Growing beautiful flowers or a bounty of fresh veggies in your garden shouldn’t come at the cost of aches and pains in your body. If you take the time to stretch before you leave the garden, you will feel more like a nature sylph and less like a stooped garden gnome.
One of the biggest myths about women over 60 is that we live in a “shrinking world” and we’re not interested in learning new things. Nothing could be further from the truth!
Finding out that a loved one has been diagnosed with cancer can make it feel like the world is crashing down around you. Dr. Phil says, “When one person gets cancer, the whole family gets cancer.” As hard as it is for you, imagine how your loved one feels dealing with cancer. Keeping this in mind may help you provide more compassionate support. It’s okay to be afraid. Do research, ask questions, and offer your assistance where you can.
Gentle chair yoga can be practiced by almost anyone at any age. The entry-level requirement for practicing yoga in a chair is simply the ability to breathe and to sit upright in a chair while gently moving the torso and limbs. Most of the equipment needed for chair yoga can be adapted from things you already have at home.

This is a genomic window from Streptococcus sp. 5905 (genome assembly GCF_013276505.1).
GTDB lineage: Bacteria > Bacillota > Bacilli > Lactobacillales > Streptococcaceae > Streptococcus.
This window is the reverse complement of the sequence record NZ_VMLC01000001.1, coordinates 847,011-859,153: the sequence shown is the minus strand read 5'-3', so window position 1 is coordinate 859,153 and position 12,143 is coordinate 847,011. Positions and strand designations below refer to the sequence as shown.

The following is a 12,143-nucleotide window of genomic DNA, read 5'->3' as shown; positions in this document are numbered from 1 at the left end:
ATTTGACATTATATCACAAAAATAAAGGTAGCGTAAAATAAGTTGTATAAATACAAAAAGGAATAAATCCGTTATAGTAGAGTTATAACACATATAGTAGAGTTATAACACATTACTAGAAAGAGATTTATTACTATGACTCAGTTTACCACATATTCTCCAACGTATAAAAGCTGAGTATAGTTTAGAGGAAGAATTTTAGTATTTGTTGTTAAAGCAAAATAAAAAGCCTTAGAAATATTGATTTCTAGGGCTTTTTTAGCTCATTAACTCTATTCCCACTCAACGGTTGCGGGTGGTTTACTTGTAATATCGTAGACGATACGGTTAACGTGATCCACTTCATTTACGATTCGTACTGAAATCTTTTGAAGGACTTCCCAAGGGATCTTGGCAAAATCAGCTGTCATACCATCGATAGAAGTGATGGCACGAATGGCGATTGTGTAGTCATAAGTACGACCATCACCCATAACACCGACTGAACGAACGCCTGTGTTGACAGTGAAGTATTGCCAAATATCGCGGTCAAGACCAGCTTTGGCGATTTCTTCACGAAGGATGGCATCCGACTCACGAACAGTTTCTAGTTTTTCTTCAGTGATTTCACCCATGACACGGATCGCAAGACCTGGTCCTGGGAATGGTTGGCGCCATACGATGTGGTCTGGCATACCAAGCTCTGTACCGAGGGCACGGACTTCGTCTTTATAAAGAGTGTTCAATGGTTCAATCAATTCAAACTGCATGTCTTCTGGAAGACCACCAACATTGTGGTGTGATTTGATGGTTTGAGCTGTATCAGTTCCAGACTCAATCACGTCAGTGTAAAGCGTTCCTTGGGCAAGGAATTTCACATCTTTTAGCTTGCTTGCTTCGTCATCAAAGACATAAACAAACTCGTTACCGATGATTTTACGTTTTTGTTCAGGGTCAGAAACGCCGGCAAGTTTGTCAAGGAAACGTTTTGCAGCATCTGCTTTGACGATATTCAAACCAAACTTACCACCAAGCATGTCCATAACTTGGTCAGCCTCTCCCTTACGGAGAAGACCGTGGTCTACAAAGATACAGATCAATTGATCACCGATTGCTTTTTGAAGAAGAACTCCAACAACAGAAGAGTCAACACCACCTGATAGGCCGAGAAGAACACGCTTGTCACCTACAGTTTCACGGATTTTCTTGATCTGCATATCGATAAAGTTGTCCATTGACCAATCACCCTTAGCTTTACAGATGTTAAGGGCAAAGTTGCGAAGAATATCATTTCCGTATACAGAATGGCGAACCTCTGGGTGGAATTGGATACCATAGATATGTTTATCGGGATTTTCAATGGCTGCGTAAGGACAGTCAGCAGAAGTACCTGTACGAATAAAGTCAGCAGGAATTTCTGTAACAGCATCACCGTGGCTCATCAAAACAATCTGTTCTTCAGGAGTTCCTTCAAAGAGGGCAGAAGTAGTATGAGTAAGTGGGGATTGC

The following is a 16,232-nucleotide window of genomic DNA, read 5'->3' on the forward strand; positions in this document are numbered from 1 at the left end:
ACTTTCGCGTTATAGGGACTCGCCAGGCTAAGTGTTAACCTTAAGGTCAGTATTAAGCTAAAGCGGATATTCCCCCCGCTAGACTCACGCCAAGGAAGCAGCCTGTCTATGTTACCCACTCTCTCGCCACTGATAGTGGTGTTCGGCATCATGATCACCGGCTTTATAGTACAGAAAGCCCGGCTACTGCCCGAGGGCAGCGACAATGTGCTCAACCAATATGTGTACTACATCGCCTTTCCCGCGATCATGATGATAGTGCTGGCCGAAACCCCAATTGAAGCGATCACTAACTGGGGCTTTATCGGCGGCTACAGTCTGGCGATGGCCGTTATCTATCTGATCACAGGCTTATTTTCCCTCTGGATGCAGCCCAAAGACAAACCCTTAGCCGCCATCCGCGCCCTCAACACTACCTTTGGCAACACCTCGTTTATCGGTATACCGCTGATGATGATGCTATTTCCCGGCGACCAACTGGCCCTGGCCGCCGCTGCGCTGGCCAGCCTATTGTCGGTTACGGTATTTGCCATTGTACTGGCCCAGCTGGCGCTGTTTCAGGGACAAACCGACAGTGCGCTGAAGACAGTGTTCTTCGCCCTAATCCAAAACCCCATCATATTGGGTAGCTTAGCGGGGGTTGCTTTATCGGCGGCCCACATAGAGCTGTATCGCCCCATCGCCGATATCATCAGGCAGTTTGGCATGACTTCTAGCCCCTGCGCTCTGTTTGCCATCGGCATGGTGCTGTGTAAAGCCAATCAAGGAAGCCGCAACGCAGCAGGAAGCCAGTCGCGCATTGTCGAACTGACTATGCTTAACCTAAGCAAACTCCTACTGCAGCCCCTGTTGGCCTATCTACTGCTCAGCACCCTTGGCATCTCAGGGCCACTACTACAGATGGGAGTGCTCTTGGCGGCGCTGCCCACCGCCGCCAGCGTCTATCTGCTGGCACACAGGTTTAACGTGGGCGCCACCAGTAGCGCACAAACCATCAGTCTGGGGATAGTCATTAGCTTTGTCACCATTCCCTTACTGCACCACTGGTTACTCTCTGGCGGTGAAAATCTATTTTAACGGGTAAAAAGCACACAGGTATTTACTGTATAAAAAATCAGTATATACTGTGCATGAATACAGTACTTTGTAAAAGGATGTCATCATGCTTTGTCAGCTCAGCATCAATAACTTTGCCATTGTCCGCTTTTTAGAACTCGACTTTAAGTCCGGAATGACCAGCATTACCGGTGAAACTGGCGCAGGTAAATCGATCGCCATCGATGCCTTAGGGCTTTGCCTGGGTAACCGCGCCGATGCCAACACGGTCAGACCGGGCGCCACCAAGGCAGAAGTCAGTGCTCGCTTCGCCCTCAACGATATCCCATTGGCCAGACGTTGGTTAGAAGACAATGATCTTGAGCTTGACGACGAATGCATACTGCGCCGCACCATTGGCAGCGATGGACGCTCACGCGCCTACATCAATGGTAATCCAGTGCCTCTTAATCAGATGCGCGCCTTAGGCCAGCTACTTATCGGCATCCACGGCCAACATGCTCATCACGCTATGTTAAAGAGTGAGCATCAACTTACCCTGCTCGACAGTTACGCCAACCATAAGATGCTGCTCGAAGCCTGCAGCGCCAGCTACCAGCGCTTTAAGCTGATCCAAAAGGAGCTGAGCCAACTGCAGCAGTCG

As we have discussed before, one of the best ways for women over 60 to reduce their risk of dementia and keep their minds sharp is by playing cognitively challenging “brain games.” Even if you are not at high risk for dementia, perhaps you would like to feel more mentally sharp and energized, with faster memory and better attention to detail?
In this episode of the Sixty and Me Show I speak with the amazing brain scientist and best-selling author of Brain Rules, Dr. John Medina. He is the Director of the Brain Centre for Research at Seattle Pacific University and on the faculty at the University of Washington. His passion for the human brain is infectious and stimulating!
Medical research is still in the process of scientifically validating all of the health benefits of the 5,000-year old practice of yoga. However, medical evidence has already established that yoga offers specific benefits related to some health conditions. If you still classify yoga as “that thing my daughter does to stretch and relax”, you may be surprised at how valuable role yoga can play in health care. Yoga can reduce symptoms and improve overall wellness for people with serious and/or chronic illnesses. Here’s just a brief summary of what yoga can do for your health.